Always take the weather with you

set of 12 prints| etching and aquatint | 2014


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Four years ago I began to interview amateur astronomers in New Delhi, collecting stories, conversations and histories of people whose lives had been transformed by the night sky. I was interested in several things; what drew them to the night sky? what set them apart? how did it transform experience? The project has since developed into an exploration of ‘strange’ terrains where myth and fiction blur the boundaries of what is real and imagined.

As part of the process I have travelled to various astronomical observatories across India. Under the Below Another Sky Project I was also able to visit The Scottish Dark Sky Observatory which occupies a fantastic hilltop spot on the edge of the Galloway Forest Park near Dalmellington, under some of the darkest skies in the UK.  Each of these sites has been extraordinary, but I have not yet been able to experience them in the ‘best’ conditions, i.e. under clear dark skies, because each time I undertake such an expedition, the clouds quite literally, seem to follow me.

I began thinking about anticipation and expectation, prophecy and prediction, the waiting, that is so central to amateur astronomy. How ‘clear skies’ is the benediction every amateur gives the other and clouds become the unfortunate and unnecessary evil, to be avoided at all costs.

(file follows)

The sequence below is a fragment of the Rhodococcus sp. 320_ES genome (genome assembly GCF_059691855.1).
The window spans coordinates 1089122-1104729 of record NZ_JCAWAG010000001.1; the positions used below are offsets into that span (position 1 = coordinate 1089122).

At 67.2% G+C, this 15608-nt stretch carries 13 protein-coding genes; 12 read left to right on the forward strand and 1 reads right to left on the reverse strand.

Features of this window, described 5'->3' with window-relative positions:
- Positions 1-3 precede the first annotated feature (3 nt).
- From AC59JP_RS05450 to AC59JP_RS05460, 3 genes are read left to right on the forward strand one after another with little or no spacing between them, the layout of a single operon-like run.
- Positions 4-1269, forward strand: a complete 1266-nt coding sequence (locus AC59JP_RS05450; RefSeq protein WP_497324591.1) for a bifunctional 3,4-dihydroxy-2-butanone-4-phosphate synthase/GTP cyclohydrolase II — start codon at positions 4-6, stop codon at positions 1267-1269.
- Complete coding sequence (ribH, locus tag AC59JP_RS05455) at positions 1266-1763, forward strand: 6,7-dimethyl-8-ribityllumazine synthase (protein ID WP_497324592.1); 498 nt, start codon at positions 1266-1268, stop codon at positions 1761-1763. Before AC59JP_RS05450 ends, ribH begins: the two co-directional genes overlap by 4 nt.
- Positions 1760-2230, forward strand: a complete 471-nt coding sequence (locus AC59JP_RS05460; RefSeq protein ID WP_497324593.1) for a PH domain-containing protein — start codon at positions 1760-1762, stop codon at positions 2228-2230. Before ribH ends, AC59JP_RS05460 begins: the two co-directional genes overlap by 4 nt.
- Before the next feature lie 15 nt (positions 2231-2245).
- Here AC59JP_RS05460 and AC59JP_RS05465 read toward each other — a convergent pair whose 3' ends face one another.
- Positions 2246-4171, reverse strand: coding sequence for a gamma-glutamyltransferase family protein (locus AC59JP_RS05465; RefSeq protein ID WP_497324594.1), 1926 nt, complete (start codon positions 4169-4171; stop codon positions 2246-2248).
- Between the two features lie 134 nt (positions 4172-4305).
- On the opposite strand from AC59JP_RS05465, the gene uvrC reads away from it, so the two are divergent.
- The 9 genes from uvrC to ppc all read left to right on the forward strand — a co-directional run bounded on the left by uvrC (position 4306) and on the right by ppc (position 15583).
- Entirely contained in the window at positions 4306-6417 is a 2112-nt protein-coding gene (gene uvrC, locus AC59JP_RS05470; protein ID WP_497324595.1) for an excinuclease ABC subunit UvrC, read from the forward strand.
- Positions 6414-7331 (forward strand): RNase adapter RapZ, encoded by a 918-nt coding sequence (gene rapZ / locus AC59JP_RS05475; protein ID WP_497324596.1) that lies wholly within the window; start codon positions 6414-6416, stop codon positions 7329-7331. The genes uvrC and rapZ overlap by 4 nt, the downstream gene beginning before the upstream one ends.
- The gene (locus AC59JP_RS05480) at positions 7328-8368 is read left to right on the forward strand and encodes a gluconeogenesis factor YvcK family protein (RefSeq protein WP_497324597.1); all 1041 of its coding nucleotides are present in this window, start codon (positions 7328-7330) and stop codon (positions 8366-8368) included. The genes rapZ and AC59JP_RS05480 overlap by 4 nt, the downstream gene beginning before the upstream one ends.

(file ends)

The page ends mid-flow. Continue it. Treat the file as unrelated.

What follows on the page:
Yet clouds began to fascinate me as much as the night sky and I am not alone.  The international Cloud Appreciation Society, whose members painstakingly select locales to enjoy cloud-spotting, are committed to ‘fighting the banality of ‘blue-sky thinking’. Through the footage and images I have collected since this project began, the constant is the cloud. In all its possible glorious variations and formations, from the iridescent Nacreous or mother of pearl, the rippling Cirrocumulus stratiformis and undulatus to the tufted Altocumulus floccus.

always take the weather with you is a meditation on this polarity of clouds. Clouds that were photographed over astronomical observatories.

Collaborating closely with the Glasgow Print Studio’s Etching Master, Ian MacNicol, apprentice Alastair Gow, and Murray Robertson in the digital suite, this set of 12 photo-etchings though compositionally quite simple proved to be technically complex. An exhaustive series of tests and experiments were done to arrive at the right dot, dpi, exposure and etch timings so the subtleties of the clouds could be retained. Each of the 12 images after being digitally corrected for contrast etc were printed  onto acetate and then exposed onto prepared steel plates coated with a light sensitive emulsion. Once developed, they were coated with aquatint and etched. Each plate was then printed individually by hand.